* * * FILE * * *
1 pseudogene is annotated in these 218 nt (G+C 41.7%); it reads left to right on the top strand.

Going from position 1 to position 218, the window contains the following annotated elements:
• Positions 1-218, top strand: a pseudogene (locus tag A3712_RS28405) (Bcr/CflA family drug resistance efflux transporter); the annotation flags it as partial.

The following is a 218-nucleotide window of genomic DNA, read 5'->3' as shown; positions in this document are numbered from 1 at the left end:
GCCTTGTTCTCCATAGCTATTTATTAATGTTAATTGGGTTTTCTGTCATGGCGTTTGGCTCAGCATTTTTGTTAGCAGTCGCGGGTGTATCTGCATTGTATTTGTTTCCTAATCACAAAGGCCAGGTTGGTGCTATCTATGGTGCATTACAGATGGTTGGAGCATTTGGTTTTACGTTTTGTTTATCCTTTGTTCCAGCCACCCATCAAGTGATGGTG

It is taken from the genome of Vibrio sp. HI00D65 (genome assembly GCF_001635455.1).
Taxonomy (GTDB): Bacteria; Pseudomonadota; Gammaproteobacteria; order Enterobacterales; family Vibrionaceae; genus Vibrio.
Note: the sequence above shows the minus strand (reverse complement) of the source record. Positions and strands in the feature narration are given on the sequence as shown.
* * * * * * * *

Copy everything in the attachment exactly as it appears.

1 pseudogene is annotated in these 218 nt (G+C 41.7%); it reads left to right on the top strand.

Going from position 1 to position 218, the window contains the following annotated elements:
• Positions 1-218, top strand: a pseudogene (locus tag A3712_RS28405) (Bcr/CflA family drug resistance efflux transporter); the annotation flags it as partial.

The following is a 218-nucleotide window of genomic DNA, read 5'->3' as shown; positions in this document are numbered from 1 at the left end:
GCCTTGTTCTCCATAGCTATTTATTAATGTTAATTGGGTTTTCTGTCATGGCGTTTGGCTCAGCATTTTTGTTAGCAGTCGCGGGTGTATCTGCATTGTATTTGTTTCCTAATCACAAAGGCCAGGTTGGTGCTATCTATGGTGCATTACAGATGGTTGGAGCATTTGGTTTTACGTTTTGTTTATCCTTTGTTCCAGCCACCCATCAAGTGATGGTG

It is taken from the genome of Vibrio sp. HI00D65 (genome assembly GCF_001635455.1).
Taxonomy (GTDB): Bacteria; Pseudomonadota; Gammaproteobacteria; order Enterobacterales; family Vibrionaceae; genus Vibrio.
Note: the sequence above shows the minus strand (reverse complement) of the source record. Positions and strands in the feature narration are given on the sequence as shown.